A new study about population bottlenecks raises fascinating questions about the individuals who most shaped our species in the past—and those in the present day who are most making their genetic mark.
Loved this, especially the conclusion. Thank you for zooming out when the doom cycle has us all down in the weeds.
Well, talk about a forking path...human population bottlenecks in the past are fascinating as you describe the parlor game of what was the gene pool and the characteristics of passed down. But even more fascinating as you bring up at the end are what were those events? How did it affect the population? What is the probability of them happening again?
But in a tongue in check sense, maybe one of them carried the dark triad, or believed themselves a secret genius because they survived.
Intriguing. Some recent (2021) research on the neanderthal genome and schizophrenia caught my interest too. Something about this fascinates. Their genome seems to be responsible for quite a few things in theory and maybe in fact. I don’t know enough about this.
Thanks Brian for going down a different path, although a very entertaining and interesting one! I used to work in fertility and performed many artificial inseminations that actually concluded with a human being! I always wondered about the sperm donors who wanted to remain anonymous and never got to meet their off-spring. Weren’t they curious to learn how they ended up? Who they were, what traits were passed on? I am also a curious being and love learning. The thought of the poor Russian woman giving birth to all those babies, what if men were able to give birth, there would probably be a whole lot less sperm donors! Like you said though, if everyone took a step back and thought about why they are haters and fearful, maybe the world would be a nicer place for humans.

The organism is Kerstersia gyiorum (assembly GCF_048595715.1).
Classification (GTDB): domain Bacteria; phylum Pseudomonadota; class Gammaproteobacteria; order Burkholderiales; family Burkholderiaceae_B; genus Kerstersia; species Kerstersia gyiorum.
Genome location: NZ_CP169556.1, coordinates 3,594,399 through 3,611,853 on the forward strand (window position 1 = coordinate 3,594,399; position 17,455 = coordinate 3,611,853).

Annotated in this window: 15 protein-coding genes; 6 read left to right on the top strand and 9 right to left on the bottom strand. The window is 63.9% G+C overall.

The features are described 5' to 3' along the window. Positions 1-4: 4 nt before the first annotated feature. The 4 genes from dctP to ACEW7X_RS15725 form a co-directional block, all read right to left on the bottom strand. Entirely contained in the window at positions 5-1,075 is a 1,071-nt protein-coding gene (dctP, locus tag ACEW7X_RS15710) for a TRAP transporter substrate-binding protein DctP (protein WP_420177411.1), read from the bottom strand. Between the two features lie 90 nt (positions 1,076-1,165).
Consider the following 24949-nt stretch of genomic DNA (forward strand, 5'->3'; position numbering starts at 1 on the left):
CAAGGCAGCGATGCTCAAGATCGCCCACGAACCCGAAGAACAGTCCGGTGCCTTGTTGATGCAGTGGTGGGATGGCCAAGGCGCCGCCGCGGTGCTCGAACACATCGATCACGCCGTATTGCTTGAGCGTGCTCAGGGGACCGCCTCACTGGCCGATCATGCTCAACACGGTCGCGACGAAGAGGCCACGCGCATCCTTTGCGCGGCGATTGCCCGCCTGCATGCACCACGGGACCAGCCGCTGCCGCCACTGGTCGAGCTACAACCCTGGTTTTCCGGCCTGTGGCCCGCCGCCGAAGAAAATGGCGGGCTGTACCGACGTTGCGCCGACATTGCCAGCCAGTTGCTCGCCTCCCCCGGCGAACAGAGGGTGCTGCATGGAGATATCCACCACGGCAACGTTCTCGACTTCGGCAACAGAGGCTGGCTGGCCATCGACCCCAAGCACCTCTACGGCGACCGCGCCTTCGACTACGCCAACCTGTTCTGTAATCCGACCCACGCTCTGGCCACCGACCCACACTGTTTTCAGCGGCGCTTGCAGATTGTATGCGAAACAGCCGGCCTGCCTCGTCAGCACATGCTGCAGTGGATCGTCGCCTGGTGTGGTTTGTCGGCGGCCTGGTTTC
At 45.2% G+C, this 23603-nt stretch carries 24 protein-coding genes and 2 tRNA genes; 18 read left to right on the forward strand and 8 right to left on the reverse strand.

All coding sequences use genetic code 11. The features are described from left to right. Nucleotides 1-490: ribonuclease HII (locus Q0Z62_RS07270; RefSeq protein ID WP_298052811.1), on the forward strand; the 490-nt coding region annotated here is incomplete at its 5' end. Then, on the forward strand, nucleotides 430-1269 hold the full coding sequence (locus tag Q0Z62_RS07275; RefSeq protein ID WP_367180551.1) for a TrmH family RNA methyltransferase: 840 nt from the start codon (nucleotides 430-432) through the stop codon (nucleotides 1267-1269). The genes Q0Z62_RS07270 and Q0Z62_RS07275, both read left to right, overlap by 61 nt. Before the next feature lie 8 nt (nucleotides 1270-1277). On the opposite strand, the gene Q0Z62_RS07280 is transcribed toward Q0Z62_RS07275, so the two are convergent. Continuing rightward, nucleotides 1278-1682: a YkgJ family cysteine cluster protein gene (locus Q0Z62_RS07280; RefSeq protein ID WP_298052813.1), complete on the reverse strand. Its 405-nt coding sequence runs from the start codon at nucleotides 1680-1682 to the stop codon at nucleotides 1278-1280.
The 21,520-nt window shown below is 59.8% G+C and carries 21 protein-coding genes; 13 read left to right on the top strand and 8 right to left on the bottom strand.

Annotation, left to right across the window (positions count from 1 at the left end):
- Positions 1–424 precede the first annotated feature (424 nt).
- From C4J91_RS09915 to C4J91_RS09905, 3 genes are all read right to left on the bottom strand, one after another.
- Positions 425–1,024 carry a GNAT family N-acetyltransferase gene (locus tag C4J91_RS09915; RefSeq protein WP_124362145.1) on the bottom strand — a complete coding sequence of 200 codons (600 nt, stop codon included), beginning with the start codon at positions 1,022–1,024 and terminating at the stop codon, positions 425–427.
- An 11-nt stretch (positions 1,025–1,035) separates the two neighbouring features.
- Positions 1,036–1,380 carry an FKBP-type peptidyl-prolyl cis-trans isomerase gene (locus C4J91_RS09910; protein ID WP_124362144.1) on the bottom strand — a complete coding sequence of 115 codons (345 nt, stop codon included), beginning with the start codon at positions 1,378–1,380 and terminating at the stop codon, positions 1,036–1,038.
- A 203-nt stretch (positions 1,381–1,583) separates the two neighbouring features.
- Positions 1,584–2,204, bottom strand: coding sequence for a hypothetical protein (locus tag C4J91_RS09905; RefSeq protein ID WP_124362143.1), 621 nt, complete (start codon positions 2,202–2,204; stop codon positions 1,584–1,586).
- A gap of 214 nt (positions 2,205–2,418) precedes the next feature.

This week has been very difficult for me as it has for so many others. It’s great to read something intriguing that doesn’t focus on human brutality. Though one conclusion is that throughout these bottlenecks humans as a whole have remained (or become?) the cruelest animals on the planet. Another thing I’ve read about is bottlenecks of specific groups. I’m an Ashkenazi Jew, and I’ve read about at least one of the bottlenecks of European Jews (involving finding human remains in a well, which means we’re all descended from about 350 women. Thinking through those implications requires more coffee!
Fascinating. I've read about human population bottlenecks but not thought through the implications like you do.
Which makes it fascinating to contemplate that so many of us still have Neaderthal genes.